The aim of the current study was to identify the external-training-load markers that are most influential on session rating of perceived exertion (RPE) of training load (RPE-TL) during elite soccer training.
Twenty-two elite players competing in the English Premier League were monitored. Training-load data (RPE and 10-Hz GPS integrated with a 100-Hz accelerometer) were collected during 1892 individual training sessions over an entire in-season competitive period. Expert knowledge and a collinearity r < .5 were used initially to select the external training variables for the final analysis. A multivariateadjusted within-subjects model was employed to quantify the correlations of RPE and RPE-TL (RPE × duration) with various measures of external training intensity and training load.
Total high-speed-running (HSR; >14.4 km/h) distance and number of impacts and accelerations >3 m/s2 remained in the final multivariate model (P < .001). The adjusted correlations with RPE were r = .14, r = .09, and r = .25 for HSR, impacts, and accelerations, respectively. For RPE-TL, the correlations were r = .11, r = .45, and r = .37, respectively.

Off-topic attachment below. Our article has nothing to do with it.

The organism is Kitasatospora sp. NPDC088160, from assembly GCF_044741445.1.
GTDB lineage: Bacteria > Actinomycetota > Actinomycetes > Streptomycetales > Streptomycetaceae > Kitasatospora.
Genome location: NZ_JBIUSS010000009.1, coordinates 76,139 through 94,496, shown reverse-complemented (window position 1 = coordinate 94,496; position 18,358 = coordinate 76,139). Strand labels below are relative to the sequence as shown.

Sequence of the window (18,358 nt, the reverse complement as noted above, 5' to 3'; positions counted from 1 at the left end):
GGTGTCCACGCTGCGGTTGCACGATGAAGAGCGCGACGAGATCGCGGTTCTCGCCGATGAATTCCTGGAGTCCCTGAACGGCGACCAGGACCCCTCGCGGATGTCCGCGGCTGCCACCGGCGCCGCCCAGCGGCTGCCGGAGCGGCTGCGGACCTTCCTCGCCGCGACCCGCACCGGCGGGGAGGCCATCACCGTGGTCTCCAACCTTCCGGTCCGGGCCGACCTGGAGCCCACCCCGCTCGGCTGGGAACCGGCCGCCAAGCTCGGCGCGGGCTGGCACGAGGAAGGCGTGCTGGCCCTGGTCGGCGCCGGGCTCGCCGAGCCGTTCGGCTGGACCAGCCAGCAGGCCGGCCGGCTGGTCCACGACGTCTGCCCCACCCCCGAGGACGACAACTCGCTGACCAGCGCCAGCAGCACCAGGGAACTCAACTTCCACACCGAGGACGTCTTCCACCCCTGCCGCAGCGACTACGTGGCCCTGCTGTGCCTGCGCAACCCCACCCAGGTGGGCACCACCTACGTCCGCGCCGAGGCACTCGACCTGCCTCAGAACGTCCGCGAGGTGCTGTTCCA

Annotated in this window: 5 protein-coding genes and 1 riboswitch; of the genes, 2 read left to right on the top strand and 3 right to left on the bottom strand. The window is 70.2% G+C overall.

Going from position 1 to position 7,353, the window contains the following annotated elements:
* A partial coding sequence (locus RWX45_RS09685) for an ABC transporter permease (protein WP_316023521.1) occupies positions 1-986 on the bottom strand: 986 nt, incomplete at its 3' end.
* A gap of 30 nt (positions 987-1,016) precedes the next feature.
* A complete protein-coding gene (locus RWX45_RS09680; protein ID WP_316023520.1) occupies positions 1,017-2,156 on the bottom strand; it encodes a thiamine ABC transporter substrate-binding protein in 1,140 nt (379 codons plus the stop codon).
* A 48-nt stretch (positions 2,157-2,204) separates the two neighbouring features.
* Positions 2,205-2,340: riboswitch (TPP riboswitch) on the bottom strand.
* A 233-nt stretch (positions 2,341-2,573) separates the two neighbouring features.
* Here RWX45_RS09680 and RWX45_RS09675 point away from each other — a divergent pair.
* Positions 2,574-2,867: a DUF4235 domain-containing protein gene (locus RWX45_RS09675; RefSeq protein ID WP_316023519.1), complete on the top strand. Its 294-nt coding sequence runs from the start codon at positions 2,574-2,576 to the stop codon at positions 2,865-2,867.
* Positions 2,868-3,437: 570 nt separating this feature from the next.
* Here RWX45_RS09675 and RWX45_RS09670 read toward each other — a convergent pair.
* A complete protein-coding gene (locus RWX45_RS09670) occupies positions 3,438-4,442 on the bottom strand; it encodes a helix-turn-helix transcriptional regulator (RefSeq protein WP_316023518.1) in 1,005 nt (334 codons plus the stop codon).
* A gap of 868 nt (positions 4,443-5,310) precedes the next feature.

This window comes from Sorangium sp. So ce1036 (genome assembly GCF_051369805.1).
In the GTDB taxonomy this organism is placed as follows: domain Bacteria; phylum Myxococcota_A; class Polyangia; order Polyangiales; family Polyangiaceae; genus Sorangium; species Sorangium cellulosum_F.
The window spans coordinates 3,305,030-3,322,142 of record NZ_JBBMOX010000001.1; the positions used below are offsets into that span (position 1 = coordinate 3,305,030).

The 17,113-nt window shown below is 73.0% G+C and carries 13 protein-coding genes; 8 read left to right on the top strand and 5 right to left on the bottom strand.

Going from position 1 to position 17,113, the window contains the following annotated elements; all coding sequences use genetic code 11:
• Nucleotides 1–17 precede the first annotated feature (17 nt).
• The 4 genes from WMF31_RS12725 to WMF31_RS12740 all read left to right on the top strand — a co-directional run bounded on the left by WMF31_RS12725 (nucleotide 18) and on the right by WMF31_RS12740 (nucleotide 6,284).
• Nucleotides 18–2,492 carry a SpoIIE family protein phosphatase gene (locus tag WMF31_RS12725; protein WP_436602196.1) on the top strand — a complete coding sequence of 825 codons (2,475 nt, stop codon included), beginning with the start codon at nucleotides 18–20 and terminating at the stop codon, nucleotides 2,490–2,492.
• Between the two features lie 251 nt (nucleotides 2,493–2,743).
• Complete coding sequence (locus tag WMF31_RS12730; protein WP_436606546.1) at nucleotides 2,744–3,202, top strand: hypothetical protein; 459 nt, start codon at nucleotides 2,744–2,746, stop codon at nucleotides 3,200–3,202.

The external-load measures that were found to be moderately predictive of RPE-TL in soccer training were HSR distance and the number of impacts and accelerations. These findings provide new evidence to support the use of RPE-TL as a global measure of training load in elite soccer. Furthermore, understanding the influence of characteristics affecting RPE-TL may help coaches and practitioners enhance training prescription and athlete monitoring.
Gaudino, Strudwick, Hawkins, and Gregson are with the Research Inst for Sport and Exercise Sciences, Liverpool John Moores University, Liverpool, UK. Iaia and Alberti are with the Dept of Biomedical Sciences for Health, University of Milan, Milan, Italy. Atkinson is with the Health and Social Care Inst, Teesside University, Teesside, UK.